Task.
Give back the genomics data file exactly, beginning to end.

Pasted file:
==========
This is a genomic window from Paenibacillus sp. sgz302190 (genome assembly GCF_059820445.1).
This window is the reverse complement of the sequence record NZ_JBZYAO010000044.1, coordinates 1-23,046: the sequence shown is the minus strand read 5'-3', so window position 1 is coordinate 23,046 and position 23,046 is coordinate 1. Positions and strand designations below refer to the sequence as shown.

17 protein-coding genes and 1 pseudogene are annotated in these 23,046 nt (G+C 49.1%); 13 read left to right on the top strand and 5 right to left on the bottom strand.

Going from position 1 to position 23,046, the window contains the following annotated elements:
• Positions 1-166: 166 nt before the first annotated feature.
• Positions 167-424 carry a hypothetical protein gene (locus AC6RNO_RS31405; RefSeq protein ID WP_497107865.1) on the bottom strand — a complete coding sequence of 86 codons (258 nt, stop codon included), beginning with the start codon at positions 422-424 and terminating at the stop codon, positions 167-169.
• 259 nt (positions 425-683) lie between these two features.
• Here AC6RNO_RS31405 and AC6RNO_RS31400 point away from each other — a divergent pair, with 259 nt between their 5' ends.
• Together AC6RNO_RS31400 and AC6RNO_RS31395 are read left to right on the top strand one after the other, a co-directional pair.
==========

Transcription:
This is a genomic window from Paenibacillus sp. sgz302190 (genome assembly GCF_059820445.1).
This window is the reverse complement of the sequence record NZ_JBZYAO010000044.1, coordinates 1-23,046: the sequence shown is the minus strand read 5'-3', so window position 1 is coordinate 23,046 and position 23,046 is coordinate 1. Positions and strand designations below refer to the sequence as shown.

17 protein-coding genes and 1 pseudogene are annotated in these 23,046 nt (G+C 49.1%); 13 read left to right on the top strand and 5 right to left on the bottom strand.

Going from position 1 to position 23,046, the window contains the following annotated elements:
• Positions 1-166: 166 nt before the first annotated feature.
• Positions 167-424 carry a hypothetical protein gene (locus AC6RNO_RS31405; RefSeq protein ID WP_497107865.1) on the bottom strand — a complete coding sequence of 86 codons (258 nt, stop codon included), beginning with the start codon at positions 422-424 and terminating at the stop codon, positions 167-169.
• 259 nt (positions 425-683) lie between these two features.
• Here AC6RNO_RS31405 and AC6RNO_RS31400 point away from each other — a divergent pair, with 259 nt between their 5' ends.
• Together AC6RNO_RS31400 and AC6RNO_RS31395 are read left to right on the top strand one after the other, a co-directional pair.